Discipline breeds freedom

by T Taylor

Person throwing a rock in the ocean as the sunsets

The word discipline is often misunderstood. Most definitions say it’s “the practice of training people to obey rules or a code of behavior, using punishment to correct disobedience.”

Punishing disobedience. Ouch!

Other words like “control, instruction, regulation, order, authority, rule, strictness” follow suit. It’s like discipline means being taught or trained by an old, brutish superintendent.

Yet in my life I have seen where discipline, when applied in a more purposeful way, does wonders—and in practically every situation.

running-with-your-dog-2Think about your life. The times you disciplined yourself when you worked out three or four times a week and lost 20 pounds. Or when you worked over the weekend and late into the night to complete time-consuming tasks. How about when you practiced an hour or two every day, learning to play an instrument, a sport, the arts, or learning a new language.

The lists go on.

I guess you could call running five miles a day for months just to run a race could be considered punishing. Especially at my age! But where’s the disobedience here? Or in any of these situations, for that matter…

In a business setting, discipline wins 99.9% of the time.

Discipline in business always makes someone or something better. If people set up and follow new procedures because the old ways weren’t working—well, that’s discipline. When people work extra to learn new programs, techniques, best practices—that’s discipline.

Discipline pays dividends.

When I was in my late twenties, I worked about 70 hours a week, sometimes working throughout the evening and morning till the next day. I recall looking out the window over the city of Boulder and seeing just a handful of lights at say 3 a.m. “Who is up, working?” I wondered. I remember thinking “this experience will have to pay off some day.” And it did.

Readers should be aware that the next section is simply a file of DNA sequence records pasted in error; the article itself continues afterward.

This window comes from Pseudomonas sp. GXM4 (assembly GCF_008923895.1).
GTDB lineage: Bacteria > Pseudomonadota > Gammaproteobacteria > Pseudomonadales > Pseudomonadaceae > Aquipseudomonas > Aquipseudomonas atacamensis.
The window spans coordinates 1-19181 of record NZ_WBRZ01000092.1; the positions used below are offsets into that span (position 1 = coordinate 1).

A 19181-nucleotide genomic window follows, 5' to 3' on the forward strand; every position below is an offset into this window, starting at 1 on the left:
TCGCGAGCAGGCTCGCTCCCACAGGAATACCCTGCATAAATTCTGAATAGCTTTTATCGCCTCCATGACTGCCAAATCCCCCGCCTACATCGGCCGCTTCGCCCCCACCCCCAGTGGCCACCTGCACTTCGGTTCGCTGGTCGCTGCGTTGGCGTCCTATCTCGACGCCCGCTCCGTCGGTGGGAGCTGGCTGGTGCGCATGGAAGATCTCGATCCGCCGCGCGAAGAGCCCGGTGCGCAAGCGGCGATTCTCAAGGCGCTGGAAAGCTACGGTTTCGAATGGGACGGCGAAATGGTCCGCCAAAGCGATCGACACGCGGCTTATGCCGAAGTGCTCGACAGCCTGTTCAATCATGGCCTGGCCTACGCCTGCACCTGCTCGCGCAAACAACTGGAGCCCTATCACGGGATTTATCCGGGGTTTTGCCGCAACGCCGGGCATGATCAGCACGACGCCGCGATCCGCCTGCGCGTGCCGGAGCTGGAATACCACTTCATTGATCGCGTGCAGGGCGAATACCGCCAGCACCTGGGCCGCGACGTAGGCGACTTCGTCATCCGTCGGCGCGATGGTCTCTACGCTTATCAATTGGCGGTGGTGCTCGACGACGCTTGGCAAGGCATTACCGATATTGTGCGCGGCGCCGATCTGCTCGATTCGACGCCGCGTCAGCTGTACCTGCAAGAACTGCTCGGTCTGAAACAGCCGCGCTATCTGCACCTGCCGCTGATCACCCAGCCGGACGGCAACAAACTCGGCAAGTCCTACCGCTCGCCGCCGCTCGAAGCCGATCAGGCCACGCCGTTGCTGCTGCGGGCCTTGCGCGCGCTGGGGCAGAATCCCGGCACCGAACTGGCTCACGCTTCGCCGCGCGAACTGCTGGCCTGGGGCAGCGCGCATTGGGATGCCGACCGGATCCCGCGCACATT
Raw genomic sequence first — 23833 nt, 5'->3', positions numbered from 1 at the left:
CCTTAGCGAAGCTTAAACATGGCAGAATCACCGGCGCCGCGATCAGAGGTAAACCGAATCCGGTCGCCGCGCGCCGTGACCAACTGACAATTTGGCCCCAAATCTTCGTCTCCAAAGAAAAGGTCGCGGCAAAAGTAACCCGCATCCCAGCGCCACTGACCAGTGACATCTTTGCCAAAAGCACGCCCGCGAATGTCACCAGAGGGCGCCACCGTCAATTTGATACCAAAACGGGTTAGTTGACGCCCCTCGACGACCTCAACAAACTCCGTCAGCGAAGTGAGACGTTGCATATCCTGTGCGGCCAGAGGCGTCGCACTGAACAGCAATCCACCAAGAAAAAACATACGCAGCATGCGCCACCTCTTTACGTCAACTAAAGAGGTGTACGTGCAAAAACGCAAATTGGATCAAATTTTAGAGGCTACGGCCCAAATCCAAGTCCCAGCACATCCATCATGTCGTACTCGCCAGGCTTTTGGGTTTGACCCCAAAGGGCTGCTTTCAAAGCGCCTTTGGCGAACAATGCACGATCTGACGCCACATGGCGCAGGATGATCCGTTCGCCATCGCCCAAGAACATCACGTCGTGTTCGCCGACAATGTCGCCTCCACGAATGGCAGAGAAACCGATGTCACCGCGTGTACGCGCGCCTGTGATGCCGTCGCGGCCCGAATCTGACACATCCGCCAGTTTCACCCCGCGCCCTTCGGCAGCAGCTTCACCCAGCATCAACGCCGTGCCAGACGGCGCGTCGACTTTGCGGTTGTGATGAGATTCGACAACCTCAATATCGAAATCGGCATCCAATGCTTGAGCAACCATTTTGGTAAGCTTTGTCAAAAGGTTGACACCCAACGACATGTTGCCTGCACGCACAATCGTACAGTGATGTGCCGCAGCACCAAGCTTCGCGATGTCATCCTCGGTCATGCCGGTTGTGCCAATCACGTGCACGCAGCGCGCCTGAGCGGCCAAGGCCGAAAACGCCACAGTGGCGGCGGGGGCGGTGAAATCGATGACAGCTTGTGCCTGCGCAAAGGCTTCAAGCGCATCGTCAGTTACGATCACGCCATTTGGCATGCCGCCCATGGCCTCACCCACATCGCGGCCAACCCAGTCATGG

Recently we had some major changes in my business. The result was lots of confusion and misunderstanding. I saw it but didn’t take the time to address the impact it had on every person in the company. The results cost us in time, money and hurt feelings.

Enter discipline.

We had to apply authority, control, instruction, hope, etc. with the team in a clear and purposeful manner. We cleaned a little dirty laundry and aired it out in the sunshine of understanding and new changes. It was the work of discipline entering and saving the day.

The funny thing is what usually happens next. People feel better, lighter, even happier. They feel free. Free from the binds of negativity, guilt, laziness, poor judgment, blame, etc.

Discipline does that.

Who works harder only to say it didn’t pay off? Who puts in the extra effort and whines about the results? Who walks or runs the extra mile and wishes they hadn’t?

If you’re feeling an extra weight, or have a notion that something isn’t right and you need to make some changes, apply good old discipline. It’s like a wonder salve that you put on an open wound and heals up fast, without much fanfare.

And when discipline becomes a habit, forget about punishment or disobedience. You’ll be more than better off…you’ll be free.

“A hero is someone who understands the responsibility that comes with his freedom.”
– Bob Dylan